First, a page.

First things first: DO NOT TAMPER WITH ANY INTERNAL FUSES OR ANYTHING THAT CAN CARRY LINE VOLTAGE. It's dangerous, it hurts, and it will be the end of your performance at the most inopportune moment.
The key is to find out why the fuse blew in the first place. A well designed amp these days does not have any internal fuses. I used to design these things for a living and I haven't designed in an internal fuse in 10+ years. Proper protection circuitry should monitor the amp and take it into a controlled shutdown when bad things happen.
So assuming you have an older model, we need to find out what took out the fuse. That really depends on age, type (tube, class A, class A/B, class D) of power stage, brand and abuse scenario. If there really wasn't any abuse involved, something is wrong with the amp and you should have checked it out by a technician. It's possible that you have an intermittent short, which you really want fixed.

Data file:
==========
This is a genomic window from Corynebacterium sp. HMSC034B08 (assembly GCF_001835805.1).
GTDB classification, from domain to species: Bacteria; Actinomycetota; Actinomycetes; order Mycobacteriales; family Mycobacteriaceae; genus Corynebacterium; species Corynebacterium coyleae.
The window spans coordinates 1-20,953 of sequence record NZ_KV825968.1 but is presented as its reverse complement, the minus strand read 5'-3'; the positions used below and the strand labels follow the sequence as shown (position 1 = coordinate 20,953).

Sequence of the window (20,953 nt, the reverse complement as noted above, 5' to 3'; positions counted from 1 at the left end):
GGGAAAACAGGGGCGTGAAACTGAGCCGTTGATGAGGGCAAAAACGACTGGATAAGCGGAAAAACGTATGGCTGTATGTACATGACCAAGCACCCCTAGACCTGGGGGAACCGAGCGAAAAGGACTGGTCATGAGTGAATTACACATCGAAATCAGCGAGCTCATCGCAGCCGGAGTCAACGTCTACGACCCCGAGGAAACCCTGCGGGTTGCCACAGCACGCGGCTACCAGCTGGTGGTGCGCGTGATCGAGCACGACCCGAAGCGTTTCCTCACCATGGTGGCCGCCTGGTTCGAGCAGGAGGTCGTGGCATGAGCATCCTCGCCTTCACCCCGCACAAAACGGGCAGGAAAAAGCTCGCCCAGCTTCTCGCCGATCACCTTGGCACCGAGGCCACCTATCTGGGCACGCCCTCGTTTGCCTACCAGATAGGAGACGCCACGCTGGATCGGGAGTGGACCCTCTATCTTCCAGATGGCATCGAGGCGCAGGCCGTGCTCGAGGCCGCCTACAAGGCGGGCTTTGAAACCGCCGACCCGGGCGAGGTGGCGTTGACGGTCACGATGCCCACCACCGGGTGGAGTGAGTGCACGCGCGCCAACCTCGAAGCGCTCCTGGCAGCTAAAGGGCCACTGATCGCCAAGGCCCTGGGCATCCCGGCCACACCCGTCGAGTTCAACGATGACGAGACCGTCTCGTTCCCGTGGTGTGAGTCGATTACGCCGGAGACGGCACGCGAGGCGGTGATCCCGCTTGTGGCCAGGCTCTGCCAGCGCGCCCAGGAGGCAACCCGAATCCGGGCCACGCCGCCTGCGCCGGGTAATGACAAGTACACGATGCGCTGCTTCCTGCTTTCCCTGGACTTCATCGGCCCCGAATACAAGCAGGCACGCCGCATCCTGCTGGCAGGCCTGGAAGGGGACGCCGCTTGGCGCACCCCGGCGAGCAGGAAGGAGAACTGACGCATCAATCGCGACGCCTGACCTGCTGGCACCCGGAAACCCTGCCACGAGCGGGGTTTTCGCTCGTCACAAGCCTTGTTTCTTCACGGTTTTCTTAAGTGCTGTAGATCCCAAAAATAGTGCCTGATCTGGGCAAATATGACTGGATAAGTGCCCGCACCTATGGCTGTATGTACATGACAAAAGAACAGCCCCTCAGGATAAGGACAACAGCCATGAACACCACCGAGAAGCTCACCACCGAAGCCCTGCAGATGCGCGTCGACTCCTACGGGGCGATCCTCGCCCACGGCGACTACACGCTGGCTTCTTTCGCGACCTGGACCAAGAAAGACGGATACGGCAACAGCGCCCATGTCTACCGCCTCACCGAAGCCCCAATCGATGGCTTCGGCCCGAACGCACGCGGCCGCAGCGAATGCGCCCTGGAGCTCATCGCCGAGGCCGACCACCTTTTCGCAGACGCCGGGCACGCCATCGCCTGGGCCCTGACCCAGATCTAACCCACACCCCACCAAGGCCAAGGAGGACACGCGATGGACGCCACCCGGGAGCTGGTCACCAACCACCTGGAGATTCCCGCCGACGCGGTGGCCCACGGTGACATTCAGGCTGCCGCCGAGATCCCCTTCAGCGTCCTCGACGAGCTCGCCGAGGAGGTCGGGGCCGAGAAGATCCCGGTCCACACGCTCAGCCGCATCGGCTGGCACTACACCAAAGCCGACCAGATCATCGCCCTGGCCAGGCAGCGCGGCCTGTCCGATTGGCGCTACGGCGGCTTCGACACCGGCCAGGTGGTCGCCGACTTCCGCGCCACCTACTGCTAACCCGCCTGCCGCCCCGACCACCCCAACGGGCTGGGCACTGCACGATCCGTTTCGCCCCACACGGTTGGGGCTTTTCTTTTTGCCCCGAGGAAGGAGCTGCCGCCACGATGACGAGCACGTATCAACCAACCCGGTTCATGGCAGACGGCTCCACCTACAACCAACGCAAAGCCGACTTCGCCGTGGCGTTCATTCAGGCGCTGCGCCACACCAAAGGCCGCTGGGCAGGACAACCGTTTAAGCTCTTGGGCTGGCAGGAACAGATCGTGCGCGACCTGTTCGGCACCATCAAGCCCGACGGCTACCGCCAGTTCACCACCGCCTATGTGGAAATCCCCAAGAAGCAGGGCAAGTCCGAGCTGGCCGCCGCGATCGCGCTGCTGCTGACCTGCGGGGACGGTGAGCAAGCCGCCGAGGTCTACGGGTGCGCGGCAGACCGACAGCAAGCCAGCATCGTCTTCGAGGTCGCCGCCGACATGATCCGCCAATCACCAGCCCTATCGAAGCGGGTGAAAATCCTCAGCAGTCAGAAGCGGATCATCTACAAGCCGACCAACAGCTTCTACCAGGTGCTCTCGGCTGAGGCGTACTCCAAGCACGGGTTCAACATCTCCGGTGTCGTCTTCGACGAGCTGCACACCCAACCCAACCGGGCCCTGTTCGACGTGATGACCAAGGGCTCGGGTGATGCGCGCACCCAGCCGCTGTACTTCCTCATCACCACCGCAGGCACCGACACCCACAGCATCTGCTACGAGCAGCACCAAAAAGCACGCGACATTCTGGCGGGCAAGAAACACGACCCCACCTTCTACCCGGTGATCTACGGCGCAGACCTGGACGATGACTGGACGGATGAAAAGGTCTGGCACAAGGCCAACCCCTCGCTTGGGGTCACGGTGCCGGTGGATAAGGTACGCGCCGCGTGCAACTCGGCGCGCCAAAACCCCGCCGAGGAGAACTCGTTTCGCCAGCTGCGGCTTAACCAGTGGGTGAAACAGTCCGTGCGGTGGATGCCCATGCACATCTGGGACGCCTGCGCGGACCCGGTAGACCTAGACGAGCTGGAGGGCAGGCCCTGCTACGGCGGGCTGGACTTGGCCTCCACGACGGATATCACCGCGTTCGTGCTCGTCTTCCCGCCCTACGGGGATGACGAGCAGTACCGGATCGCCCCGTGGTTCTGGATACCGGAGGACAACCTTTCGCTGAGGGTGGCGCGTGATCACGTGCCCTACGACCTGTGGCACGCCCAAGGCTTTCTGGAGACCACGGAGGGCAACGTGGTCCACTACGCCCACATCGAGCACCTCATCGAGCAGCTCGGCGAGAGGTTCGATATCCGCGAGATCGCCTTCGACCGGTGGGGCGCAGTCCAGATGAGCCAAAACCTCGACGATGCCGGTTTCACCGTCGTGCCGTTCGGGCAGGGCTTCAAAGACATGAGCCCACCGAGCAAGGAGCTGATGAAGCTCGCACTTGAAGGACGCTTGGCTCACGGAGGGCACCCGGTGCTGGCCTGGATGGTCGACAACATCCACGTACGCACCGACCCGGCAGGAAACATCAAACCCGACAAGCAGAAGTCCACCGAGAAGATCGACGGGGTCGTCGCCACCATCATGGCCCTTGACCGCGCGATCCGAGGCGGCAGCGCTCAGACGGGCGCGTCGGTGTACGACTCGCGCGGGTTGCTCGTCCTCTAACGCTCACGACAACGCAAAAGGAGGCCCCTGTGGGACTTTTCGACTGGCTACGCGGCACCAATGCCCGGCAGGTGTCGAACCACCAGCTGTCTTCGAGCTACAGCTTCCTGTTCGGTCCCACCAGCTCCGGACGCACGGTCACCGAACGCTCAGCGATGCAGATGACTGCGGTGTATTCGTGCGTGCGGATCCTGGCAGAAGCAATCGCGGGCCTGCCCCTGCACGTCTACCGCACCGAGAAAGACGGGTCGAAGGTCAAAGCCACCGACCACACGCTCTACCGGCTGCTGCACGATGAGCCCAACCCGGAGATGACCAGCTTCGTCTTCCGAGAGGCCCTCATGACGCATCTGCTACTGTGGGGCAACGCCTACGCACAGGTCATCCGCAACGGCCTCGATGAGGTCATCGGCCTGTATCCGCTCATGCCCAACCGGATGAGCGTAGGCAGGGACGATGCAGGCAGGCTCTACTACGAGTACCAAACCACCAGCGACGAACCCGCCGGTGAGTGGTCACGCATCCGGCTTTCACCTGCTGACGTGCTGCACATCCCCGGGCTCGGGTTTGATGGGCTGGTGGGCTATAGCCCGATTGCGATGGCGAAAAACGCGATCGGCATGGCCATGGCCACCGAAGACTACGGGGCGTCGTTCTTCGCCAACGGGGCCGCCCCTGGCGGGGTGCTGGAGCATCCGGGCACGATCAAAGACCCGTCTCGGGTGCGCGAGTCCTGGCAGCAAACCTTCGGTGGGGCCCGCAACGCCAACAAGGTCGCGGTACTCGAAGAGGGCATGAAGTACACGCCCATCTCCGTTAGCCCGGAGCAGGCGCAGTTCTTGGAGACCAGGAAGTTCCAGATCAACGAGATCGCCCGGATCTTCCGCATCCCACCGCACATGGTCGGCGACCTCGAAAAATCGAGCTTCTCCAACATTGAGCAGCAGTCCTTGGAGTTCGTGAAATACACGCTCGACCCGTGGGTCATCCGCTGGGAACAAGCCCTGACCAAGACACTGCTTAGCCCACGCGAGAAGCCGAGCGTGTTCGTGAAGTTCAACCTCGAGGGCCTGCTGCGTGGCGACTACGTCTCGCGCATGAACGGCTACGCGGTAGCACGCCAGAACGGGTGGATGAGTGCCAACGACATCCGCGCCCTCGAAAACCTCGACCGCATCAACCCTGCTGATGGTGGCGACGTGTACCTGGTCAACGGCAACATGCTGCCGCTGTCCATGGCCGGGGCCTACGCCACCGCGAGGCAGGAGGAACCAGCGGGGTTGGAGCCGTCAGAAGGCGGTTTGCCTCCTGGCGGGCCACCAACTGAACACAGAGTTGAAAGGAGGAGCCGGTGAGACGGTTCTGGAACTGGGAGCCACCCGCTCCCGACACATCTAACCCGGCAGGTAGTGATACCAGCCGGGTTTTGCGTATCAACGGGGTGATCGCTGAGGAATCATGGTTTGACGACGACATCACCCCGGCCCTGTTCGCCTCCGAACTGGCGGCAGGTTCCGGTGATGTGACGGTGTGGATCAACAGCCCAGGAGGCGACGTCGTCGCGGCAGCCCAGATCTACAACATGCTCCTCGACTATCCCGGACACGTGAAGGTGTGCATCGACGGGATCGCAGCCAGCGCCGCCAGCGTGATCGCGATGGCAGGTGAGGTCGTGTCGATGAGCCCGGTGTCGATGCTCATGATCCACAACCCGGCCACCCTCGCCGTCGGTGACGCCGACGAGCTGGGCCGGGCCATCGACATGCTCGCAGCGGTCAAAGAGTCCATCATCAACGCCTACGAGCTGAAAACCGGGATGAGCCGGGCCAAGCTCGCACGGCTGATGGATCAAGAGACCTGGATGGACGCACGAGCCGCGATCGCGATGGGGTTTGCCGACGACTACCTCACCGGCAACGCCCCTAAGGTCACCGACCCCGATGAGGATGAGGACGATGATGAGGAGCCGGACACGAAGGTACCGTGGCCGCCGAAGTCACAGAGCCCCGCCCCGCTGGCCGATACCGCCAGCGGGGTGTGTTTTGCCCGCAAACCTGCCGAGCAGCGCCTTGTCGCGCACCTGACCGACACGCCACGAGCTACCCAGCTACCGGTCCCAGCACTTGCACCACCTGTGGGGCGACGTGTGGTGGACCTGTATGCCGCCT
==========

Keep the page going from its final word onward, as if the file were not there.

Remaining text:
Make sure the amp has not been "modified" by some amateur. I have seen an "improved" Fender Champ that put 120 V on the guitar strings when you plug in the AC a certain way.
Adding an external fuse is generally a bad idea: Firstly you have to build a contraption that connects directly to AC which is a) dangerous, and b) illegal in most jurisdictions. Secondly, you need to size the fuse in terms of tripping point (speed, current, recovery time) so that it always kicks in before the internal fuse. That's tricky to do and will also likely trip on the in-rush current of the amp anyway.
It's always a good idea to bring an outlet tester and a digital multimeter to a gig to check the AC outlets on the stage (which can be questionable). Check whether the voltage and grounding is correct. If it's not, let the venue know and refuse to play. While that's painful, it's a lot less painful than a trip to the emergency room.